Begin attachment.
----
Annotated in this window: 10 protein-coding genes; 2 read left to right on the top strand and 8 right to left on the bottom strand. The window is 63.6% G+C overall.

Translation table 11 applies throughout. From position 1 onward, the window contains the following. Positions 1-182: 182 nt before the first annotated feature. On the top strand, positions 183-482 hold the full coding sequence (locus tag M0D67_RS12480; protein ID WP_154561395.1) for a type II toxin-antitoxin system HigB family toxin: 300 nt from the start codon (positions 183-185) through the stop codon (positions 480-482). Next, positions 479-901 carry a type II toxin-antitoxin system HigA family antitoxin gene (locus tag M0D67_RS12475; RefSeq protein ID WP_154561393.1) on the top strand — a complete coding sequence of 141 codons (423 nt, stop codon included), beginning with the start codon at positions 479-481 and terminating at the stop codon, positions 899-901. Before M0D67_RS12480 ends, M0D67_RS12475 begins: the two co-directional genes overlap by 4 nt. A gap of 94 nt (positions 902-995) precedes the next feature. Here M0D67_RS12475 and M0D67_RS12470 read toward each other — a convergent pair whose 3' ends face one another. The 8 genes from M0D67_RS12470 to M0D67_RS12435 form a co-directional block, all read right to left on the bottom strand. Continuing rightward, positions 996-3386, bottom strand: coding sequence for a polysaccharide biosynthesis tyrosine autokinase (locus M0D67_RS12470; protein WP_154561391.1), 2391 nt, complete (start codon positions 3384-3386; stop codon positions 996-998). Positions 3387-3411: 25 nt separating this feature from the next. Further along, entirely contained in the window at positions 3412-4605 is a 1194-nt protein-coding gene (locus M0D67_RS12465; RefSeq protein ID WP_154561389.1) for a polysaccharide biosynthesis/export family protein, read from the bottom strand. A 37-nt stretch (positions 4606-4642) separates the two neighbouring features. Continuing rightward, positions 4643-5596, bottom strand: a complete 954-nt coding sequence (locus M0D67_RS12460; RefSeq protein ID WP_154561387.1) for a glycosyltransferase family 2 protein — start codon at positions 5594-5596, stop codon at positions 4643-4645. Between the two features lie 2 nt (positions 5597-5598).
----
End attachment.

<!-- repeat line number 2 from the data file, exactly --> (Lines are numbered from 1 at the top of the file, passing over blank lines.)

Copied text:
Translation table 11 applies throughout. From position 1 onward, the window contains the following. Positions 1-182: 182 nt before the first annotated feature. On the top strand, positions 183-482 hold the full coding sequence (locus tag M0D67_RS12480; protein ID WP_154561395.1) for a type II toxin-antitoxin system HigB family toxin: 300 nt from the start codon (positions 183-185) through the stop codon (positions 480-482). Next, positions 479-901 carry a type II toxin-antitoxin system HigA family antitoxin gene (locus tag M0D67_RS12475; RefSeq protein ID WP_154561393.1) on the top strand — a complete coding sequence of 141 codons (423 nt, stop codon included), beginning with the start codon at positions 479-481 and terminating at the stop codon, positions 899-901. Before M0D67_RS12480 ends, M0D67_RS12475 begins: the two co-directional genes overlap by 4 nt. A gap of 94 nt (positions 902-995) precedes the next feature. Here M0D67_RS12475 and M0D67_RS12470 read toward each other — a convergent pair whose 3' ends face one another. The 8 genes from M0D67_RS12470 to M0D67_RS12435 form a co-directional block, all read right to left on the bottom strand. Continuing rightward, positions 996-3386, bottom strand: coding sequence for a polysaccharide biosynthesis tyrosine autokinase (locus M0D67_RS12470; protein WP_154561391.1), 2391 nt, complete (start codon positions 3384-3386; stop codon positions 996-998). Positions 3387-3411: 25 nt separating this feature from the next. Further along, entirely contained in the window at positions 3412-4605 is a 1194-nt protein-coding gene (locus M0D67_RS12465; RefSeq protein ID WP_154561389.1) for a polysaccharide biosynthesis/export family protein, read from the bottom strand. A 37-nt stretch (positions 4606-4642) separates the two neighbouring features. Continuing rightward, positions 4643-5596, bottom strand: a complete 954-nt coding sequence (locus M0D67_RS12460; RefSeq protein ID WP_154561387.1) for a glycosyltransferase family 2 protein — start codon at positions 5594-5596, stop codon at positions 4643-4645. Between the two features lie 2 nt (positions 5597-5598).